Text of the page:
Rise in Number of Female Remuneration Committee Chairs is a Small Success
According to former UK Trade Minister Lord Davies, who wrote The Davies Review “Improving the Gender Balance on British Boards”, 12 percent of board members amongst FTSE 100 companies in 2011 were women. By 2016 that figure had risen to 30 percent. That’s a growth of more than two and a half times in five years.
Since 50 percent of the world’s working age women are in work, and this has been the case since 1991, there is still some way to go.
This article assumes that men and women will be equally represented soon, which is important because in our chosen area of expertise, women are already making a huge contribution.
We looked at the top 150 FTSE-listed companies and collected data on 127. (We excluded trust funds and those companies listed for less than four years.) Of those 127 companies, 52 have female remuneration committee chairs (41 percent) and 75 have male remuneration committee chairs (59 percent).
These are somewhat astonishing figures when one considers that in the FTSE 100 only two percent of board chairs and seven percent of CEOs are female.
There is some controversy about the increasing frequency of women invited to join boards. Helena Morrissey, investment chief executive and co-founder of the 30% Club once said, “A quota with a bias to a specific gender, race, or background is no guarantee to improving board effectiveness and company performance.
“There is no guarantee that women seated around the table will perform better than their male equivalents. We are concerned that imposing quotas would lead to tokenism in the boardroom, creating two-tier boards at the expense of performance, whilst failing to address the issue of how women progress through organisations.”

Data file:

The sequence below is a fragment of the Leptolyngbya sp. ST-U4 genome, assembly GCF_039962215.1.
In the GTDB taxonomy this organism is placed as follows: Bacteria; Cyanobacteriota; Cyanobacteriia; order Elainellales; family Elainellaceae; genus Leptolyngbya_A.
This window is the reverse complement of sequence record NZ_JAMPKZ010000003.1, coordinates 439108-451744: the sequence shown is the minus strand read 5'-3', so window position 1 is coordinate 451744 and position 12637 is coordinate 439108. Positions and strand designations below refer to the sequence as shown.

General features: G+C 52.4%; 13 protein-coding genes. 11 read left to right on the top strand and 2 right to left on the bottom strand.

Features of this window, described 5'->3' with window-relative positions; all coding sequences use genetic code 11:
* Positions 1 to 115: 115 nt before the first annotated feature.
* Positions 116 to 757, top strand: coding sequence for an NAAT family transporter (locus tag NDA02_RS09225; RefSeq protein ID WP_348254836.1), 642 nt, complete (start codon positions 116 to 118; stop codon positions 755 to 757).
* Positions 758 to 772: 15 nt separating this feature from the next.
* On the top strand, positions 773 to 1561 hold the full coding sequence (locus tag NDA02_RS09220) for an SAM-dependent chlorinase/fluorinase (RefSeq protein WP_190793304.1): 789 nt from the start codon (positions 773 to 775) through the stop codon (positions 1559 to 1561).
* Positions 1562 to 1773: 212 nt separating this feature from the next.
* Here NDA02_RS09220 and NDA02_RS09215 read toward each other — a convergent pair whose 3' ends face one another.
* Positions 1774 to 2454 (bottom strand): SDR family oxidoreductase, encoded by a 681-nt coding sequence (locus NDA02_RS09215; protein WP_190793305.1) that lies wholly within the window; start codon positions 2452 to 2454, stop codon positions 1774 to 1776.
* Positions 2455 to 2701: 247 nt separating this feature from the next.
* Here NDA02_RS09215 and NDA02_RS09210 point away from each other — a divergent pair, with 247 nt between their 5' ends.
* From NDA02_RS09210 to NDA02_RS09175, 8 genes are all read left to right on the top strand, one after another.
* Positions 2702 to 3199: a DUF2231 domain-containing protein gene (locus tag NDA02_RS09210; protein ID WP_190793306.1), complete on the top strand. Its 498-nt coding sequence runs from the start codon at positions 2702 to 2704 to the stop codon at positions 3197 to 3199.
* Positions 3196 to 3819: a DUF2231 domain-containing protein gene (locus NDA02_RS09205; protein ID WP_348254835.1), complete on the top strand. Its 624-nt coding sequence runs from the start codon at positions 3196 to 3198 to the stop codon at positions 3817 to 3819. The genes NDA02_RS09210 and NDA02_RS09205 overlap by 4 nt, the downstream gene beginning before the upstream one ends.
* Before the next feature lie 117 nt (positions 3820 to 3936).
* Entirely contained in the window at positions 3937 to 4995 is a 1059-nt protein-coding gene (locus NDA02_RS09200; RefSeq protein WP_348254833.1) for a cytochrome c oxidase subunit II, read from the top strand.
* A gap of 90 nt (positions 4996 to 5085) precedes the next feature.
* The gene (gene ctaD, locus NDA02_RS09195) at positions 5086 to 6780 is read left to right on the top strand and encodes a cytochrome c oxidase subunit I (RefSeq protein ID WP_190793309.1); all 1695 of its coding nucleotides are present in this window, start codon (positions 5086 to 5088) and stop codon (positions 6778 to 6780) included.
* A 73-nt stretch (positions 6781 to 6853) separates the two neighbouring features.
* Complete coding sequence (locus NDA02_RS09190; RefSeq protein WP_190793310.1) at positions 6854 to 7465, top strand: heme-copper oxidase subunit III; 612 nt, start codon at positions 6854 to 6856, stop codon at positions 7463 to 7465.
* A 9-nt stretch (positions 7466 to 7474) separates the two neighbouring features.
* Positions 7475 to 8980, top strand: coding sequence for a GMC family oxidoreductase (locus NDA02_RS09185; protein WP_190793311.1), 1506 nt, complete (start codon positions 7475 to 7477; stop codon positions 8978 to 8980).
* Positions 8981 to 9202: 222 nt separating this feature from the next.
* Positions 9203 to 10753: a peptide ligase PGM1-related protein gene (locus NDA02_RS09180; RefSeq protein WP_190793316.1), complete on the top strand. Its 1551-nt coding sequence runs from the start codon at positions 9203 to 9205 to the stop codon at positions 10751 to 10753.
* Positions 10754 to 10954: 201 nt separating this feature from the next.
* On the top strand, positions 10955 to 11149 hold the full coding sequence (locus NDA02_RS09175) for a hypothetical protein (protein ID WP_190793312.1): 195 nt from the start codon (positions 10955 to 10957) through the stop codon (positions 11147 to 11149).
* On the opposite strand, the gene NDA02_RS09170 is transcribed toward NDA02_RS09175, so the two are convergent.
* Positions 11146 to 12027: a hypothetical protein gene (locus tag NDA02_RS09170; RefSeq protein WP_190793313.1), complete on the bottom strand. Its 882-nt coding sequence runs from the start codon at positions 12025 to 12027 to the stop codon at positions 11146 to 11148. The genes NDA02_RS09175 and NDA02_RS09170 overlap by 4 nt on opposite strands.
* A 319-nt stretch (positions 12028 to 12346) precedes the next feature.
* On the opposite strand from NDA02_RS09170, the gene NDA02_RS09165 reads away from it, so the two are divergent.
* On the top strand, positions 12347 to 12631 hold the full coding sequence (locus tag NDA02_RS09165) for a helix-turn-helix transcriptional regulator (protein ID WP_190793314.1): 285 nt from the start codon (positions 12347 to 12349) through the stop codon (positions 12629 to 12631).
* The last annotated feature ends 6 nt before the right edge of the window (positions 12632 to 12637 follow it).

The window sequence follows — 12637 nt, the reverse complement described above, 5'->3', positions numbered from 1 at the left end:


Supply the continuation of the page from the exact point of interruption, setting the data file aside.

Rem.n produces a UK CEO Value Index, a simple “rule-of-thumb” we use to guide remuneration decisions. It is a measure of how much value an executive adds to the shareholders for every pound paid in CEO remuneration.
This focus on the value rather than the cost of executives is also an objective measure of the effectiveness of the remuneration committee and by definition, its chair.
The index uses a simple two component methodology:
We used this Value Index to figure out how well female remuneration committee chairs perform. The result is that they are responsible for their companies delivering more value to shareholders for every £1 paid to the CEO than their male counterparts manage to achieve. Clearly, women are having a huge and positive impact here.
This chart shows that women are running the remuneration committees of bigger companies, paying their CEOs more (£8.14m v £7.75m), oversee a greater value added to shareholders (£2.54bn v £2.42bn), and have a better CEO Value Index (median: women £422 v £378 men; UQ £860 v £789).
So, while it’s a step that the gender balance of remuneration committee chairs is levelling out, we need to see a much larger impact at the executive level, so perhaps we need to see a similar turnaround in the nominations committee to encourage female non-executive directors to appoint female executives.
Deborah Gillis, president of Catalyst, a campaigner for improved gender diversity at work, argues that the presence of more women in senior positions helps to break down the “think-leader-think-male” mind-set.
Ms. Gillis points out that women such as Angela Merkel often face “biting” judgments about their gender, experience, likeability, and their appearance, meanwhile men who run for office or rise to lead companies are largely free from such criticism and benefit from long-held advantages in politics, business, and society as a whole.
A critical mass of women at the top should slowly change that. The rise in female remuneration committee chairs can be seen as one small success but much more needs to be done.
As published in First Women